When you set up an investment account so that you automatically take money out on a regular basis (such as monthly) it is called a systematic withdrawal.
Systematic withdrawals are used frequently for mutual fund accounts, annuities, and sometimes for brokerage accounts. When you use a systematic withdrawal for an IRA account you can usually set it up so that federal taxes are automatically withheld from your withdrawal. Some investment firms also allow you to have state taxes withheld.
How Does A Systematic Withdrawal Plan Work?
With a systematic withdrawal shares of your investment are liquidated, or sold, as needed to supply the stated amount of your withdrawal. If you own several mutual funds (or several sub-accounts inside a variable annuity), then shares are sold proportionately to what you own.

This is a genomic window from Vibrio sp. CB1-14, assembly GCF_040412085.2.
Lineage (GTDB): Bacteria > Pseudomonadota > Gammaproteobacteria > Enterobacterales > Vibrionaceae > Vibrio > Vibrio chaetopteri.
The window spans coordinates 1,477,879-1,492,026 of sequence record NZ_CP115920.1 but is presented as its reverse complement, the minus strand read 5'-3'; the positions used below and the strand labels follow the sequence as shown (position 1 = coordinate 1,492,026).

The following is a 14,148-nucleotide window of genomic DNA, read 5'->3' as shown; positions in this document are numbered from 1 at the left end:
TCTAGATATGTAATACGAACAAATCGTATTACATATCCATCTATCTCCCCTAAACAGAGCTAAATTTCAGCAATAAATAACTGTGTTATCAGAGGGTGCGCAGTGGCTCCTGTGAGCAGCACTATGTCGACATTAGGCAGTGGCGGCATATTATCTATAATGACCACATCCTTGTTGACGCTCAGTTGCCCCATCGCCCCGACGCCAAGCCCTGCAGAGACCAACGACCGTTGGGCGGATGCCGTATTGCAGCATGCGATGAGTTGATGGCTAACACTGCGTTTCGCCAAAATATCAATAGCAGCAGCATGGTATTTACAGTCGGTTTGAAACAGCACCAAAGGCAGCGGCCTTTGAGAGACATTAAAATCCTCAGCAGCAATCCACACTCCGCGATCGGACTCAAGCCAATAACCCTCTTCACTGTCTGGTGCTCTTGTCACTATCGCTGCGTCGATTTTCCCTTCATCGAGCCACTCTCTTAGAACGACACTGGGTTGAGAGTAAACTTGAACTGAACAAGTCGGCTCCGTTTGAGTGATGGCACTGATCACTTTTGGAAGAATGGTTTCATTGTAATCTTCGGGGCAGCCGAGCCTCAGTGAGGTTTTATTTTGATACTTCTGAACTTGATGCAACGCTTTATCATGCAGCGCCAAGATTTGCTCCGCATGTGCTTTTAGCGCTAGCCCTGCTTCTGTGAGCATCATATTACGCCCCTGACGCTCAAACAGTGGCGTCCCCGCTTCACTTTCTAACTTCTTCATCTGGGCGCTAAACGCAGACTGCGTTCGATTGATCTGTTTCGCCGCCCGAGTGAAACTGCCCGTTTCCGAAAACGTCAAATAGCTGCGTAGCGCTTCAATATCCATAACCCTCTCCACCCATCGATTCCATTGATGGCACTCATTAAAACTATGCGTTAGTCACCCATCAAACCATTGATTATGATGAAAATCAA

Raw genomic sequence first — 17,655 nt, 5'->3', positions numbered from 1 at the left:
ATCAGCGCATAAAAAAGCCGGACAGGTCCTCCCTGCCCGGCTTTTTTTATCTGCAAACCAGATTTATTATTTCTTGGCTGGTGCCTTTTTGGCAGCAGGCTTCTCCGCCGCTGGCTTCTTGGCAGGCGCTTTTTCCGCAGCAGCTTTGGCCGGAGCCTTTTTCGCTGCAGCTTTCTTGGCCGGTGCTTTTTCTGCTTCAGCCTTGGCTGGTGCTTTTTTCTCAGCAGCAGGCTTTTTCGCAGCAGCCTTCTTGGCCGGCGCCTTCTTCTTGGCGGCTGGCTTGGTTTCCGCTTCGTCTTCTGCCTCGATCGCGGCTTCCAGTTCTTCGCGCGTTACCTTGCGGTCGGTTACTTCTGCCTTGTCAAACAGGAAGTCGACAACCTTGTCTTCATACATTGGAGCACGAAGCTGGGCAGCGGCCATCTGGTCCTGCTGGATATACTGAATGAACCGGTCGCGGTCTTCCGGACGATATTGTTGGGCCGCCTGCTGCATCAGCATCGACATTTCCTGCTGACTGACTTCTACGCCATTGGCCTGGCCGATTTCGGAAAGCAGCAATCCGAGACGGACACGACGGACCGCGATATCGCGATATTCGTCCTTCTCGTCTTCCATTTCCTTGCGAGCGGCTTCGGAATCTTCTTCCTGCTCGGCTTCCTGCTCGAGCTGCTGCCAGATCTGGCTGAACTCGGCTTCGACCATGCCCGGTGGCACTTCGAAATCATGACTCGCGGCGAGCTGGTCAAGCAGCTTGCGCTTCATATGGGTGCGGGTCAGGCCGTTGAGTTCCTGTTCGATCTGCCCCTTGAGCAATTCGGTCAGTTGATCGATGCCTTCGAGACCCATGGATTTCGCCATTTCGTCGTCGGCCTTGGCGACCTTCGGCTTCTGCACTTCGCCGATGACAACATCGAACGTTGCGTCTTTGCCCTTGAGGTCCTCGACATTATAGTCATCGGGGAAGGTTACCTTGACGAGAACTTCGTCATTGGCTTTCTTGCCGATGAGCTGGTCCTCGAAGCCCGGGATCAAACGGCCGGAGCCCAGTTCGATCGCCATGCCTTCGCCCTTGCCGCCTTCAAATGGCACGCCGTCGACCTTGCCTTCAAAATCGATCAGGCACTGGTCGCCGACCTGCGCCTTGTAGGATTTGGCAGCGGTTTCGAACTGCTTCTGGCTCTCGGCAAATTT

For example, let's say you own three mutual funds. Fifty percent of your money is in ABC fund, and 25% each in XYZ and WGT funds. If you set up a $1,000 a month systematic withdrawal, than 50% of your withdrawal amount ($500) would come from ABC fund and 25% each ($250) from XYZ and WGT fund.
Downside To Systematic Withdrawals
The downside to systematic withdrawals is that when your investments are down in value more shares have to be liquidated to meet your withdrawal needs. In a down or sideways market, this can have the reverse effect of a dollar cost averaging strategy, actually lowering your overall rate of return when compared to other withdrawal strategies.
Alternatives To Systematic Withdrawals
One alternative to a systematic withdrawal plan is to keep a year’s worth of withdrawals in a money market fund, taking your monthly withdrawals from this; then rebalancing your account once a year, thus selling investments that had the highest rate of return and using the proceeds to replenish the funds spent from money market.
Other alternatives to a systematic withdrawal plan include: